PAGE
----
Smith explained why his concessions building won’t be open.

“We learned at the beginning of this week that we can show movies on Friday. We wanted to show movies, but there was not enough time to finish training our staff about cleaning procedures and the new rules,” he said.

In the past, families often arrived early at the drive-in. “Now, there is no need to,” Smith pointed out.

Plus, for the first time, moviegoers can purchase their tickets in advance.

“To help assure that the person selling tickets does not touch a guest – and because of our reduced capacity – we now recommend that people purchase their movie tickets in advance online. They can do that at the website Tickets are already on sale online for this weekend, and the weekdays next week,” he said.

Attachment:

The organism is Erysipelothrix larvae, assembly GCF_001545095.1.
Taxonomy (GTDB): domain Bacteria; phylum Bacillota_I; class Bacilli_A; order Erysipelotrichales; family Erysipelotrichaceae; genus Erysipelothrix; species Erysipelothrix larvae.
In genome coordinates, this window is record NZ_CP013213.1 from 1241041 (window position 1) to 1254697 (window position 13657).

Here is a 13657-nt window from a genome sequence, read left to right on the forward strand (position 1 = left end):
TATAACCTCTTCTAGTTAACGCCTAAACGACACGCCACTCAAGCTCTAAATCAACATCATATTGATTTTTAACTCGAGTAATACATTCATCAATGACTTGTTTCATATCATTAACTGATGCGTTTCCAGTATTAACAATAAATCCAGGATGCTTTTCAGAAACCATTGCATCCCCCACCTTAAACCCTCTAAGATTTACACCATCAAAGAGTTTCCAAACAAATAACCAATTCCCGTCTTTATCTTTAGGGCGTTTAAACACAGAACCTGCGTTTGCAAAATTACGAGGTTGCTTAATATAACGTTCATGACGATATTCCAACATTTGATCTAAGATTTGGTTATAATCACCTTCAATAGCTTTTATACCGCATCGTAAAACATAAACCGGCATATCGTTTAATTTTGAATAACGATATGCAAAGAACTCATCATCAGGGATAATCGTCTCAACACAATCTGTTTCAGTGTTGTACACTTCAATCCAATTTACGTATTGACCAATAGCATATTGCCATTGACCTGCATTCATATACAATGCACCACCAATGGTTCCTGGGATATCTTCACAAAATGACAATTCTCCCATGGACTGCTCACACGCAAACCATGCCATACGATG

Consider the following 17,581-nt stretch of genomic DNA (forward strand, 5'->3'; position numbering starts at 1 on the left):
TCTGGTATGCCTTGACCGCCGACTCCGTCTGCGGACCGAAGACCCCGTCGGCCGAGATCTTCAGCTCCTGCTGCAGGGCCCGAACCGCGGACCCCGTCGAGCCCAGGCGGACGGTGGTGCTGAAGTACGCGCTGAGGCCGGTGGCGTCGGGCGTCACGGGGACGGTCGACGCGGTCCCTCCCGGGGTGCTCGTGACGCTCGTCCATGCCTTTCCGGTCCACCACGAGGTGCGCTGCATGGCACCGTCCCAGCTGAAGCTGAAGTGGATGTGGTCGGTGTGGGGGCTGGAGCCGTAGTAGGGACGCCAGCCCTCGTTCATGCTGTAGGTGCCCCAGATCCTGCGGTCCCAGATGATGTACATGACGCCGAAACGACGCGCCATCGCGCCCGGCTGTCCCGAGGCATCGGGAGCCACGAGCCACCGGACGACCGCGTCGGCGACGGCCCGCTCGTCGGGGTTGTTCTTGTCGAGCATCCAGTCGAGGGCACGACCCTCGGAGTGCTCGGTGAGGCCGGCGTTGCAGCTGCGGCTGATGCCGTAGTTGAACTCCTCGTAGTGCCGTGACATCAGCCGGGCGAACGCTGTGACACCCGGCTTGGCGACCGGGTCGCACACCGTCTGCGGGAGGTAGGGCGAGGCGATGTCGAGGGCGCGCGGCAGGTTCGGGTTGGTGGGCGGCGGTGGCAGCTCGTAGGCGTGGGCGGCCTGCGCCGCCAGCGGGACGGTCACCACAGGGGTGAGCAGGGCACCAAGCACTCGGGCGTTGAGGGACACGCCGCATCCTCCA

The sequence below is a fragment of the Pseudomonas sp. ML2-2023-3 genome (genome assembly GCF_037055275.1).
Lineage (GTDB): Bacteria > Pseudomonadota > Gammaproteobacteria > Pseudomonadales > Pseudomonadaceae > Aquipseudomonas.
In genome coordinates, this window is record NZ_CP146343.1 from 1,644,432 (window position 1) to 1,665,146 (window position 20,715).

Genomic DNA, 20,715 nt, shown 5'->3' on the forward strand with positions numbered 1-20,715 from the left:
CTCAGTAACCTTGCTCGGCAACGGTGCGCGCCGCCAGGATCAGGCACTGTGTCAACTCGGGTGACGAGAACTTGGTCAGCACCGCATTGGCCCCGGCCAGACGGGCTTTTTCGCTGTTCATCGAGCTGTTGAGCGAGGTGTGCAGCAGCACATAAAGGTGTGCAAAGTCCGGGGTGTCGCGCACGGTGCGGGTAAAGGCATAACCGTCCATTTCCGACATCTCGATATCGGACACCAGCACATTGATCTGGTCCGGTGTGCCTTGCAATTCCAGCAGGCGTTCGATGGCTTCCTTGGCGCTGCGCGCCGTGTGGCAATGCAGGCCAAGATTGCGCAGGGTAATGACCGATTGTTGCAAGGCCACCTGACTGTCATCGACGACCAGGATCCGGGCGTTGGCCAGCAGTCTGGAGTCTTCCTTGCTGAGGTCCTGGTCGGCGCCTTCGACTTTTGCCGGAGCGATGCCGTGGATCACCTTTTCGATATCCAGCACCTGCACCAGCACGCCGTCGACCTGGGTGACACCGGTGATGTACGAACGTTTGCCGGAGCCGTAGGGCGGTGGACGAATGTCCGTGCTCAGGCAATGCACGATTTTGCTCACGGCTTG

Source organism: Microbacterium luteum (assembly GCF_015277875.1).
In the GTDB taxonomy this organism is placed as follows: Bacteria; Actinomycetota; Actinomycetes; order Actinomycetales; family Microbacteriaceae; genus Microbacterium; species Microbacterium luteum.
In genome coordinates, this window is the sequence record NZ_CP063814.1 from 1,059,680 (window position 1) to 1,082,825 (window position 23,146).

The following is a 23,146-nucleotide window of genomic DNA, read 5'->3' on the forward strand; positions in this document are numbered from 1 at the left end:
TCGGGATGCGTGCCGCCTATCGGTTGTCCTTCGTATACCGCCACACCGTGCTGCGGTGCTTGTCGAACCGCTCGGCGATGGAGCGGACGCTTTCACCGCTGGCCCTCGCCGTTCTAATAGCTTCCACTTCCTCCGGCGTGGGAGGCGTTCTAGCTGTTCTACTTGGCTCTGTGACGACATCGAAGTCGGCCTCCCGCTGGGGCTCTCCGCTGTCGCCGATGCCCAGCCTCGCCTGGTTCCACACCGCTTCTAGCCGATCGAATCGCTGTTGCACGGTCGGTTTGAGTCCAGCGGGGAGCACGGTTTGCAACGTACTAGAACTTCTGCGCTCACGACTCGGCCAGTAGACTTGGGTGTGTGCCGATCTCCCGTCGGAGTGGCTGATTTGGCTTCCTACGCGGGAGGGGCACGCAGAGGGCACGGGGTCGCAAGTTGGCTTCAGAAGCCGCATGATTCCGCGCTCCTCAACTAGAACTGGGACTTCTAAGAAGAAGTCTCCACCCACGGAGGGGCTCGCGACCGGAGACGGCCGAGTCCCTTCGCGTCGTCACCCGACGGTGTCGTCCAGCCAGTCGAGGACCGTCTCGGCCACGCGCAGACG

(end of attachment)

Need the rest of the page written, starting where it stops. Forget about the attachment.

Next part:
Tickets are $6 for those age 4 and older. The drive-in opens at 7:30 p.m. each movie begins at approximately 8:45 p.m.

Movies might sell out earlier, thanks to advance ticket sales. Tickets still can be purchased with cash or credit cards at the ticket booth, barring sellouts.

Meanwhile, Smith still believes, “Part of the true drive-in experience is being attracted by the smell of freshly-popped popcorn.”

But that will not be available until perhaps Monday, at the earliest.

The hard fact is that all movie theaters – both indoor and outdoor – rely on concession sales for survival.

A healthy percentage of revenue from ticket sales is contracted to be paid to the studios that distributed the featured films.